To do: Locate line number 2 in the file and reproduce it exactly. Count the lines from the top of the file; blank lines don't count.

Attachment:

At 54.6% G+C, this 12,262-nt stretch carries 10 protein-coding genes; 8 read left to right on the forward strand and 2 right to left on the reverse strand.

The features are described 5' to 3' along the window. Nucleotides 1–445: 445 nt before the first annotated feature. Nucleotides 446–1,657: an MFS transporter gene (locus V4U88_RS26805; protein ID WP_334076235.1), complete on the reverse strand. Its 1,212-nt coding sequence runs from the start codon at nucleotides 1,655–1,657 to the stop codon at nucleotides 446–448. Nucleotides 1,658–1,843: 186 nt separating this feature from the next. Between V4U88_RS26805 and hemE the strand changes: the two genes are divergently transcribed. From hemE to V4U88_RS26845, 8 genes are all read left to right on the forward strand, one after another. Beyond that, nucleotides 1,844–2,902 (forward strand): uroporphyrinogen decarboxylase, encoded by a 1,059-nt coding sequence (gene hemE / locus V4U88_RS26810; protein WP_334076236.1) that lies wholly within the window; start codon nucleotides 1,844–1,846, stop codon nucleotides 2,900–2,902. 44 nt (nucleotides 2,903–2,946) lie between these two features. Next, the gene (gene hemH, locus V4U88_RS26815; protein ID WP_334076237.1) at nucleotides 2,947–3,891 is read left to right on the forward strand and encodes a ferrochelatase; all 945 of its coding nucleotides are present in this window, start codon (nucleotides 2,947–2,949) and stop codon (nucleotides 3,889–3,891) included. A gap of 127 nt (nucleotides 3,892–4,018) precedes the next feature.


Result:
The features are described 5' to 3' along the window. Nucleotides 1–445: 445 nt before the first annotated feature. Nucleotides 446–1,657: an MFS transporter gene (locus V4U88_RS26805; protein ID WP_334076235.1), complete on the reverse strand. Its 1,212-nt coding sequence runs from the start codon at nucleotides 1,655–1,657 to the stop codon at nucleotides 446–448. Nucleotides 1,658–1,843: 186 nt separating this feature from the next. Between V4U88_RS26805 and hemE the strand changes: the two genes are divergently transcribed. From hemE to V4U88_RS26845, 8 genes are all read left to right on the forward strand, one after another. Beyond that, nucleotides 1,844–2,902 (forward strand): uroporphyrinogen decarboxylase, encoded by a 1,059-nt coding sequence (gene hemE / locus V4U88_RS26810; protein WP_334076236.1) that lies wholly within the window; start codon nucleotides 1,844–1,846, stop codon nucleotides 2,900–2,902. 44 nt (nucleotides 2,903–2,946) lie between these two features. Next, the gene (gene hemH, locus V4U88_RS26815; protein ID WP_334076237.1) at nucleotides 2,947–3,891 is read left to right on the forward strand and encodes a ferrochelatase; all 945 of its coding nucleotides are present in this window, start codon (nucleotides 2,947–2,949) and stop codon (nucleotides 3,889–3,891) included. A gap of 127 nt (nucleotides 3,892–4,018) precedes the next feature.